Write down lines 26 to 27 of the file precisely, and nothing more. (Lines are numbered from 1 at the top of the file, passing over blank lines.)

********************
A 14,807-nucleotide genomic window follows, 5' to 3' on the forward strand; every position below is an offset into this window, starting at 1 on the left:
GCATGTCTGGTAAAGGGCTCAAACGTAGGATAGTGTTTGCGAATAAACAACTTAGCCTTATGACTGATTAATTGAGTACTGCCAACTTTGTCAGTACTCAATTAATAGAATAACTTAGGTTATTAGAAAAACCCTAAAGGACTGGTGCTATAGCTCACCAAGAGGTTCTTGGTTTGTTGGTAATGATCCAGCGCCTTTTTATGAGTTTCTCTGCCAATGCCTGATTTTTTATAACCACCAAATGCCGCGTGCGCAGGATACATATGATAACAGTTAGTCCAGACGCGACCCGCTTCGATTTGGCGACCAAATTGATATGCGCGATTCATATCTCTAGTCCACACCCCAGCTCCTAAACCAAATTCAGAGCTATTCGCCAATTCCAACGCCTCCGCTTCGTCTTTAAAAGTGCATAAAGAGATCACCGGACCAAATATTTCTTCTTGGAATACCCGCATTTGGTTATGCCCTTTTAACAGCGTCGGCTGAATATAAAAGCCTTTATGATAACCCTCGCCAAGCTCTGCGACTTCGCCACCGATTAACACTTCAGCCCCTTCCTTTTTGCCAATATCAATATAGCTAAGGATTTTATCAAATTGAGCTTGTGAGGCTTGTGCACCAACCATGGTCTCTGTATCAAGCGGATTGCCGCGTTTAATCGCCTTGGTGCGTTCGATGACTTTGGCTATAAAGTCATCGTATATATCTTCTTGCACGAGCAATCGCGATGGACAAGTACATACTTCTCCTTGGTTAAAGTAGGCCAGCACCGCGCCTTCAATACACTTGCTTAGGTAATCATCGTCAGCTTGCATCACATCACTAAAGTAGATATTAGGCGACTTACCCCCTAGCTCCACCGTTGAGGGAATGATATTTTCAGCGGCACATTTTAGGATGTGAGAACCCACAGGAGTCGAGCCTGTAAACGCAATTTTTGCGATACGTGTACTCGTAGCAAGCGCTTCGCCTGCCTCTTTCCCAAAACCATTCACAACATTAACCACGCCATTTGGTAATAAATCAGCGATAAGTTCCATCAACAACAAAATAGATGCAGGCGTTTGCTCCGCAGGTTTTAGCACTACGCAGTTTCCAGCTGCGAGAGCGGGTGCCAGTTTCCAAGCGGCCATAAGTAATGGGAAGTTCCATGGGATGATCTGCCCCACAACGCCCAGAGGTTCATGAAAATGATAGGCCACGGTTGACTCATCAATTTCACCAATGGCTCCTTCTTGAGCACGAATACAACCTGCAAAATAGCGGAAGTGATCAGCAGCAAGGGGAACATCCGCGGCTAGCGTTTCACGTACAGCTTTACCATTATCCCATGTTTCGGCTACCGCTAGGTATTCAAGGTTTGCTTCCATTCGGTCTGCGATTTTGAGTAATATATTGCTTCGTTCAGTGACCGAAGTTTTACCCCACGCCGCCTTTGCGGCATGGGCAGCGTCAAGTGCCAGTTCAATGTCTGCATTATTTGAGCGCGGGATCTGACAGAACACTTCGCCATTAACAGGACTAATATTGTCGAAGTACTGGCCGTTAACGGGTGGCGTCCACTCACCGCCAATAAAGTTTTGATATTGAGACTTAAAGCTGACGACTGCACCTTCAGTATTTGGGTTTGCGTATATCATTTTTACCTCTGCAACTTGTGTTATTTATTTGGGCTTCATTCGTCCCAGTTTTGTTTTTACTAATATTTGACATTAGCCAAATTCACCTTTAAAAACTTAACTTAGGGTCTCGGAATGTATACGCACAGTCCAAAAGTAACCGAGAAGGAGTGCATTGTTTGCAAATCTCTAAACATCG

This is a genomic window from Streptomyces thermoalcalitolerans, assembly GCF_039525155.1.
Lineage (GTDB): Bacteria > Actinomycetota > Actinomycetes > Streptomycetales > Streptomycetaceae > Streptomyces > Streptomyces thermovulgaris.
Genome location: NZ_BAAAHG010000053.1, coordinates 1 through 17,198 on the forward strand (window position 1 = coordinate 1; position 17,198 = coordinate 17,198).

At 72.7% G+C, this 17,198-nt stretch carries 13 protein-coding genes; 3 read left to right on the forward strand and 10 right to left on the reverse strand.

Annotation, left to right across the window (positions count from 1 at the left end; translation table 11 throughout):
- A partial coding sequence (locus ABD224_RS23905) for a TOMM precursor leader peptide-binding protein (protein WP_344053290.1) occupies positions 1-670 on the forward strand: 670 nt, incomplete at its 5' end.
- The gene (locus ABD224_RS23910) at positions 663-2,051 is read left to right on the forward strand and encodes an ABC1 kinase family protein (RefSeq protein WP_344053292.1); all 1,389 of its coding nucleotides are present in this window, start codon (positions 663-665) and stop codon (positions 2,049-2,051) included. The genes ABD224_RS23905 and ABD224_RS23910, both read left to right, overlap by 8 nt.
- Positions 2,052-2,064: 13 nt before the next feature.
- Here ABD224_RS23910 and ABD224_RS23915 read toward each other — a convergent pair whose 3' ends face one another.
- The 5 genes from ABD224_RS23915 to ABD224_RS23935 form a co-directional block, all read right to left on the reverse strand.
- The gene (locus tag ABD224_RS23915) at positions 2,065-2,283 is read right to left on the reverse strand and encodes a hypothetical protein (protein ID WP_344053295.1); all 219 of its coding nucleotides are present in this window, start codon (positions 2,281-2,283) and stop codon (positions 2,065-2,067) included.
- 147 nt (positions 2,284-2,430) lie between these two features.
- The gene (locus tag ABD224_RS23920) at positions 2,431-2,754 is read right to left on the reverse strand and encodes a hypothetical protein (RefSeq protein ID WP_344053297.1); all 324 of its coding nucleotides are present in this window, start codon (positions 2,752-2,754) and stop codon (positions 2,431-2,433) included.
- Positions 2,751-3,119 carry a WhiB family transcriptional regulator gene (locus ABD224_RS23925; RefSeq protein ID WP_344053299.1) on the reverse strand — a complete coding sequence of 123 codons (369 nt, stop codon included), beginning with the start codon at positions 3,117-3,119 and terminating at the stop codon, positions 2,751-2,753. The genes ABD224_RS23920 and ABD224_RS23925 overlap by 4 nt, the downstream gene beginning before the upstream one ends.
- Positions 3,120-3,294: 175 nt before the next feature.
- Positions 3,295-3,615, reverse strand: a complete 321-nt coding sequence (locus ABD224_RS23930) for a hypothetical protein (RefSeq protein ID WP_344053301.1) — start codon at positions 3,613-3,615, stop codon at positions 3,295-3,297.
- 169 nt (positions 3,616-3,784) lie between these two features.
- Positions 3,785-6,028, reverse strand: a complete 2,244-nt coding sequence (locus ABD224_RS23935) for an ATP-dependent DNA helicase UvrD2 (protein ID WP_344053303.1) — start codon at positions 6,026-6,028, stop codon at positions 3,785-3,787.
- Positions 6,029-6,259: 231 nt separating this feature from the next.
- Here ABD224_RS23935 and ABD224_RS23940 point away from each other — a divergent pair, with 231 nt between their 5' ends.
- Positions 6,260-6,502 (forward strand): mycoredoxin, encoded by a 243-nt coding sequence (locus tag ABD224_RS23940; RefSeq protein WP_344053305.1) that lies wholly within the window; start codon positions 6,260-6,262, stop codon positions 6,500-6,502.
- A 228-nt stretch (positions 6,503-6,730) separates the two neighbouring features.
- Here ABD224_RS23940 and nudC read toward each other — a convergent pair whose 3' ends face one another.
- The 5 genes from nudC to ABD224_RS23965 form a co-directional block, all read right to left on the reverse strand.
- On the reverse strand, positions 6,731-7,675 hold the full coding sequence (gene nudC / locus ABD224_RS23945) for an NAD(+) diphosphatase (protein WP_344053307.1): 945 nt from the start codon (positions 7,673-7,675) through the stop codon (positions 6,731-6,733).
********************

- The 5 genes from nudC to ABD224_RS23965 form a co-directional block, all read right to left on the reverse strand.
- On the reverse strand, positions 6,731-7,675 hold the full coding sequence (gene nudC / locus ABD224_RS23945) for an NAD(+) diphosphatase (protein WP_344053307.1): 945 nt from the start codon (positions 7,673-7,675) through the stop codon (positions 6,731-6,733).